Time management skills: How creative leaders run their lives
31 March 2016 -
The art of the 10 minute meeting and how to do two things at once
Guest blogger Rachel Bridge
I once bumped into my old college friend David Wolstencroft at the baggage carousel in Los Angeles airport. It turned out we had both just taken the same plane from Heathrow. While waiting for our suitcases we chatted about the flight.
Me: “Well that was fun. I had some food, drank some wine, watched a couple of films and fell asleep.”
Him: “I proofread a screenplay and wrote the first two chapters of my next book.”
David is an award‐winning screenwriter, filmmaker and novelist. He created the television show Spooks, has written several television drama series including The Escape Artist and wrote the feature film Shooting Dogs, which starred John Hurt and Hugh Dancy. He lives in a fabulous house in the Hollywood Hills.
Now I know why. It turns out that David has been using his time better for years, even while we were at university.
He says: “How do I fit everything in? I prioritize. I read this wonderful article about how Steven Spielberg wanted to make a movie in his last year of high school. So he made his movie at weekends – every weekend – because the pleasure he got from doing that was greater than the pleasure he got from being a regular kid.
“I took that to heart.”
David’s time management was learnt from a teacher at school: “I had a geography teacher who told me that 15 minutes is a really useful amount of time. That 15 minutes is not a productive piece of time when it is seen on its own, but it is a component of what you are going to be doing over the medium to long term.”
In 15 minutes, he points out, you can write a paragraph – even if it takes the first 5 minutes to get yourself in the right frame of mind.
Another person who uses this technique very effectively is Bill Muirhead.
The first time I had a meeting with Bill I assumed it would last close to an hour, as most meetings tend to. Bill is one of the founders of M&C Saatchi, the worldwide advertising group, and the Agent‐General for the Government of South Australia in Europe, and we had a lot of things to discuss. But when I arrived at his Australia House offices in The Strand, he greeted me warmly before announcing he only had ten minutes to spare before he had to be elsewhere.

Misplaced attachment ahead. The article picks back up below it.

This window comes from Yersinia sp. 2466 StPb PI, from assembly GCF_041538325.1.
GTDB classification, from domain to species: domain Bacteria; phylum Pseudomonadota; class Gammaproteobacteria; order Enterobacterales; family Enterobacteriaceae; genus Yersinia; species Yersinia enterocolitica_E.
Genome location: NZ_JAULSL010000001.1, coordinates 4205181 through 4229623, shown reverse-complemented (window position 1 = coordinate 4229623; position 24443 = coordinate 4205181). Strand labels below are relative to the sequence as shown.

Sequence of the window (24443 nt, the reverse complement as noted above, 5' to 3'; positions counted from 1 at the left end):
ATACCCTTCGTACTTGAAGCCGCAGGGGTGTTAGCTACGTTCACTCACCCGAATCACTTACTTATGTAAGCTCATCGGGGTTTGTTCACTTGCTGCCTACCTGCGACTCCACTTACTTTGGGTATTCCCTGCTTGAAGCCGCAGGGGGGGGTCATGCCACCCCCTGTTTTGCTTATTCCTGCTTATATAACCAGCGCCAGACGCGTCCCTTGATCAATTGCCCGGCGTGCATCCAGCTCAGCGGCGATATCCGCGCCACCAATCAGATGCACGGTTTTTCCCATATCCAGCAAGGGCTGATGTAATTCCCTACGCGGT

There was no point trying to arrange another meeting when I was already there talking to him. So following his lead I dispensed with all the usual polite chitchat and threw myself straight into all the things I needed to discuss, speaking very concisely and noting all the points off on the fingers of my hand as I rattled through them.
Bill responded to my queries and suggestions in an equally robust quick‐fire way.
It was fast, furious and hectic, but after ten minutes we had rather amazingly got through everything we needed to discuss. Job done, and 50 precious minutes of the working day saved.
On the way out his assistant told me that Bill takes all his meetings that way. I left his office invigorated and impressed, and as I made my way across town I realised why Bill is such a successful person.
It’s because he takes a resource we all have available to us, but he squeezes ten times more out of it, which means that he gets so much more done in a day. It’s no accident that he manages to combine two demanding roles.
Here’s the thing. Pretty much every successful person is an expert in effective time management.
They get a lot more done, a lot faster – and as a result they achieve amazing things.
How many times have you heard people say, I’d love to do that – write a book, learn a language, climb a mountain, start a business, whatever – if only I had the time.
But the thing is, they do have the time; they just aren’t using the time they have got quite as well as they could be.
Rachel Bridge’s latest book, Ambition: Why it’s good to want more and How to get it, is out now, published by Capstone
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